22. Green Day is going into the Rock & Roll Hall of Fame next year.  Fuck you, Johnny Rotten.

23. The astonishing fall of former LA Clippers owner Donald Sterling.  What took so long?

24. Invisible Children is on the verge of extinction.  You won’t be missed, phony White Savours.  Kony 2012 was an absolute fucking failure.

25. The #BlackLivesMatter movement.  The spirit of Martin Luther King lives on in a peaceful yet rightfully pissed off community tired of systemic mistreatment & disrespect by governments & law enforcement.  May they succeed in their ongoing quest for real change.  A tip of the hat as well to protesting fast food workers, Canada’s native community for demanding an inquiry into missing women & girls as well as fighting against the construction of new gas & oil pipelines and Palestinians for fighting their evil Israeli occupiers.  Righteous, moral courage is contagious.  May we all catch it.

26. Sloan’s Commonwealth.  More melodic elegance from The Canadian Beatles.

27. Belle Knox.  Smart, honest, defiant, ballsy & incredibly sexy.  After being outed by an asshole schoolmate at Duke University, she made the absolute most of a scary situation.  An excellent writer whose young voice will only grow stronger & smarter over time.  She’s also very sweet.

28. Mr. T’s hilarious yet completely sincere WWE Hall of Fame speech, an incredible tribute to his mom.  He shouldn’t have been cut off, though.  Let the man get all his thoughts out, for Christ’s sake.

29. CNN’s explosive reports on Veteran Affairs hospitals in the US shamefully covering up long waiting lists for patients, an uncomfortable reminder that governments still don’t give a shit about the damaged people who implement their heartless & failed foreign policies.  Drew Griffin deserves much praise for his dogged work.

30. Edward Snowden’s prime time interview with NBC’s Brian Williams.  He is the strongest, living reason to impeach President Obama.

31. The continuing bombshell reports on the NSA’s illegal, immoral mass surveillance programs.  Snowden’s whistleblowing continues to reverberate around the world.  Keep sweating, President Obama.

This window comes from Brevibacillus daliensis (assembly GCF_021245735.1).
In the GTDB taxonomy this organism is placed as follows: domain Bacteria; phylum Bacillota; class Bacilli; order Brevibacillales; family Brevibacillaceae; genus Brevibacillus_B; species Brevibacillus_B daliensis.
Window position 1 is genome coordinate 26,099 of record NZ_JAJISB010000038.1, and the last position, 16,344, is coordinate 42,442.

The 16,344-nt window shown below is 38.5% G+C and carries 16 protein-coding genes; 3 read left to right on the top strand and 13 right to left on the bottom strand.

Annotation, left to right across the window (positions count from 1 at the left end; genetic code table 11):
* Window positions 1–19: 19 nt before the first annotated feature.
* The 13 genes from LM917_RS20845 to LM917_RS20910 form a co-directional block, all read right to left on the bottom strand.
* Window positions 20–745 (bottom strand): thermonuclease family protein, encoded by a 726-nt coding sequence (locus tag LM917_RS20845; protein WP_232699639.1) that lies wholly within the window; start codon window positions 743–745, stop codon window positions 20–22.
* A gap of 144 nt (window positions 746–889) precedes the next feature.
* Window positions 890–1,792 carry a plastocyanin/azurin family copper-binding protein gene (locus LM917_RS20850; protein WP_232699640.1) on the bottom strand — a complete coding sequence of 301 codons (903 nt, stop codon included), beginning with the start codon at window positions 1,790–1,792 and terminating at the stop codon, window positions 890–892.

32. Recreational marijuana became legally available for sale in Oregon & Washington State.  The beginning of the end of the war on pot.  How much longer before everyone wants a piece of this lucrative action?

33. Michael Sam became the first openly gay player to be drafted by the NFL.  If only he had beaten up little kids & grown women, he’d be on a team right now.

34. The Intercept.  Finally rolling with regular updates, it’s the best new news site out there right now.  Fiercely adversarial & consistently revelatory.  Glenn Greenwald was absolutely right to leave The Guardian for this venture.

35. Kim Kardashian’s beautiful bare ass.  I like big butts & I cannot lie.

36. Damien Mizdow, The Miz’ stunt double.  Hilarious, despite being somewhat of a comedown from “The Intellectual Saviour of the Masses” gimmick.  On the plus side, however, he’s finally gotten a title push.

37. Big Wreck’s Ghosts.  Yes, Ian Thornley can scream like Chris Cornell but that’s part of the appeal.  Nearly 20 years after In Loving Memory Of…, they can still bring the rock.

38. Lana Del Rey’s inescapably dreamy West Coast.  I finally get it.

39. Police in Holland arrested a man they believed shamed & tormented Amanda Todd online to the point of suicide.  As CBC’s The Fifth Estate revealed, there are dozens more victims in multiple countries including Canada.  It is such a shame his arrest couldn’t have happened much sooner.  Todd may very well still be alive.  God knows it was possible.  But in a story full of so much tragedy, this very positive development may finally get us closer to understanding the full truth.

40. Antonio Cesaro bodyslamming The Big Show over the top rope to win the first ever Andre The Giant Memorial Battle Royal at WrestleMania 30.  Also, the handshake at the end was classy.  The Swiss Superman should’ve turned ‘face that night, one of the many fuck-ups the WWE made in 2014.